Nationally, enrollment in Medicare Advantage plans, commonly referred to as MA plans, has doubled over the past 20 years. One reason seniors choose these plans is that they cover additional benefits, such as vision, dental and hearing, that aren’t available through Original Medicare. Most plans also include prescription drug benefits, so there’s no need to purchase standalone Part D coverage. Medicare Advantage enrollment ranges from 3% to 30% in South Dakota counties where this coverage is available. Another benefit of Medicare Advantage plans is that they include an out-of-pocket maximum for both in-network and out-of-network services, which isn’t the case with Original Medicare. Finally, about 60% of enrollees pay no additional premium after they pay for Part B. Seniors must continue paying for Part B, although the benefits will be administered by their MA plan.

Although Part C plans cover some services that aren’t available through Original Medicare, they may require prior authorization. They’re not required to cover services that aren’t medically necessary, according to Medicare standards. Out-of-pocket costs and co-insurance rates vary by policy and depend on whether seniors sign up for an Health maintenance organization (HMO), Preferred Provider Organization (PPO) or Private Fee-For-Service Plan. There are also Special Needs Plans (SNPs) for individuals with certain medical conditions, such as diabetes. Unlike Original Medicare, which provides uniform benefits, each Medicare Advantage plan is different, so it’s important to shop around.

Who Should Consider Medicare Advantage?

Medicare Advantage can be useful for those who:

  • Need coverage not provided by Original Medicare
  • Will accept managed care
  • Want limits on their out-of-pocket expenses
  • Are generally healthy, so may benefit from lower premiums

The Top 10 Medicare Advantage Plans in South Dakota

South Dakota seniors have a lot of Advantage plans to choose from. The following table provides information on the most popular insurance providers as of April 2022 based on enrollment data, monthly cost range and satisfaction ratings. More information on Medicare Part C is available on the Medicare Advantage Plans in South Dakota page.


Total Enrollment

Star Rating

Min Cost

Max Cost

Plan Types













Aetna Medicare






Wellmark Advantage Health Plan






Sanford Health Plan






Blue Cross Blue Shield of Michigan






Anthem Blue Cross and Blue Shield






Kaiser Permanente






Medicare Prescription Drug Coverage (Part D)

Original Medicare doesn’t pay for most prescription drugs through Part A or B coverage. Instead, seniors purchase separate prescription drug policies, also called Part D coverage. Medicare contracts with private health insurance companies to provide this coverage. There are multiple plans to choose from with varying monthly premiums, which beneficiaries pay in addition to their Original Medicare premiums. While seniors don’t have to purchase prescription drug coverage when they’re first eligible for Medicare, not obtaining this coverage at this time may result in late enrollment penalties they pay for as long as they have Medicare if they enroll later.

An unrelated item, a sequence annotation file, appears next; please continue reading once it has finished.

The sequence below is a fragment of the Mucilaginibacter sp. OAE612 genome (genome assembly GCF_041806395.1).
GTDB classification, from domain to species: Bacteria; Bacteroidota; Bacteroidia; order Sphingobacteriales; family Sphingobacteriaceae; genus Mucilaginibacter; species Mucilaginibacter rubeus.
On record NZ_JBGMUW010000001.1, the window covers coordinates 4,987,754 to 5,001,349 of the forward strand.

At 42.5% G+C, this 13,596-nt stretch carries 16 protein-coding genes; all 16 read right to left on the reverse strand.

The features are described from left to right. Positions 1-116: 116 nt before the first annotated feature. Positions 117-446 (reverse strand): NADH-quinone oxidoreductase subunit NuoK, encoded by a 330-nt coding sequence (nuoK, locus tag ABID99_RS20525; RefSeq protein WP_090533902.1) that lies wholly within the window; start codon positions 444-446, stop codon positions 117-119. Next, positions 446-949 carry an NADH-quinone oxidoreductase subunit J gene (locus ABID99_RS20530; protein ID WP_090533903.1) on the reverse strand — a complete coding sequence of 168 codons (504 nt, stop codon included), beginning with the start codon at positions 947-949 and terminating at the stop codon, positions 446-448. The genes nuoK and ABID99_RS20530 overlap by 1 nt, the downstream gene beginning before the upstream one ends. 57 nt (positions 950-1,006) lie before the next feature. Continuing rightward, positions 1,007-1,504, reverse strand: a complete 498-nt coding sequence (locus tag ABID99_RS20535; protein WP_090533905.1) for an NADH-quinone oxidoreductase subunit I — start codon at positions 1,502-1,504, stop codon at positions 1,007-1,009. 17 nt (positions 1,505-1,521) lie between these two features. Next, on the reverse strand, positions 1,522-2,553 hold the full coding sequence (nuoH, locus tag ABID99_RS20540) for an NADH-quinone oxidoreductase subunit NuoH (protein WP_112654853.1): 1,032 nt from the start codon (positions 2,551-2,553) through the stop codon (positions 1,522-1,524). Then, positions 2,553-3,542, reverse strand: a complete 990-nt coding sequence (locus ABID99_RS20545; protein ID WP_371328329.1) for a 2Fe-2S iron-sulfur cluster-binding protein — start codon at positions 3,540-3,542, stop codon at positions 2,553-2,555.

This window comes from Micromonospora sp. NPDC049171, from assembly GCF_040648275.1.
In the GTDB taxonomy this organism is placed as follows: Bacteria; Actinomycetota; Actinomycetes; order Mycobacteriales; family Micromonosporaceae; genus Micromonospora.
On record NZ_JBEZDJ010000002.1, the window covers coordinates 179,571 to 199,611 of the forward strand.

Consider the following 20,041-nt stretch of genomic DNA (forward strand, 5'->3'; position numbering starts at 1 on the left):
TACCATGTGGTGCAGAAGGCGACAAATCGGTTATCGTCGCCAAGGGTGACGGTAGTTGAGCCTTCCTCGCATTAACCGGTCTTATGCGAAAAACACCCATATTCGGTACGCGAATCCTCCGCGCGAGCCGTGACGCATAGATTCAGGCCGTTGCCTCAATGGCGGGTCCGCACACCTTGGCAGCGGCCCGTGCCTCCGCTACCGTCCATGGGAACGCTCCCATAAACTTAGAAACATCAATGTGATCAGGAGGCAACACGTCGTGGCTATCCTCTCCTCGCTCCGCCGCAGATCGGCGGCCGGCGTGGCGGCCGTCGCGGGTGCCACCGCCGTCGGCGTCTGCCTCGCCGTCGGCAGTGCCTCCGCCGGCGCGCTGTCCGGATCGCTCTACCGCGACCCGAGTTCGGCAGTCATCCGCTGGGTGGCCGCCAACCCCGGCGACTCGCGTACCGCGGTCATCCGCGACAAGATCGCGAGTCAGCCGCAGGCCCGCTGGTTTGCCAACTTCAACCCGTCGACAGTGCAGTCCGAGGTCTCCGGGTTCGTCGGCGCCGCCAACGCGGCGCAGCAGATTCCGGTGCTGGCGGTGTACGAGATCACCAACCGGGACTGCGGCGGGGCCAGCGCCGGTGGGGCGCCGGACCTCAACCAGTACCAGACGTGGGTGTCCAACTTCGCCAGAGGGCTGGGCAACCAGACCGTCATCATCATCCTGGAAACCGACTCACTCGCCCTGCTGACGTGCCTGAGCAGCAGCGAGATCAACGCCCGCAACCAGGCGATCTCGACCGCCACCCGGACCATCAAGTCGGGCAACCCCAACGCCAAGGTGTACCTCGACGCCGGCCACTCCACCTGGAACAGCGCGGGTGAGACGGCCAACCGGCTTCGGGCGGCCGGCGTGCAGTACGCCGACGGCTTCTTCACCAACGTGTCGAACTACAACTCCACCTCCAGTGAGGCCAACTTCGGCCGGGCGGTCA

Each prescription drug plan has its own formulary, or list of covered drugs. Formularies are typically split up into tiers. The tier a medication is in determines how much the insurance company pays and how much the beneficiary pays for it. Lower-level tiers are usually made up of generic and low-cost brand name drugs, while higher tiers are composed of more expensive brand name and specialty drugs. In most cases, the lower the tier, the lower the policyholder’s cost-sharing responsibility.

Who Should Consider Medicare Prescription Drug Coverage

Seniors who may benefit from prescription drug coverage include those who:

  • Currently take prescription medication or expect to in the future
  • Want to avoid late enrollment penalties
  • Want to reduce out-of-pocket prescription drug expenses

Medicare Supplement Insurance (Medigap)

While Original Medicare provides coverage for many medical costs, seniors may still have significant out-of-pocket expenses. These may include copays, coinsurance and deductibles. Seniors may be able to reduce their cost-sharing obligations by purchasing a Medigap plan. These plans can only be used with Original Medicare. It’s illegal for private insurance companies to sell Medigap plans to those with Medicare Advantage plans.

For more information on Medigap plans, seniors can refer to the Best Medicare Supplement Companies of 2022 page.

Who Should Consider Medicare Supplement Insurance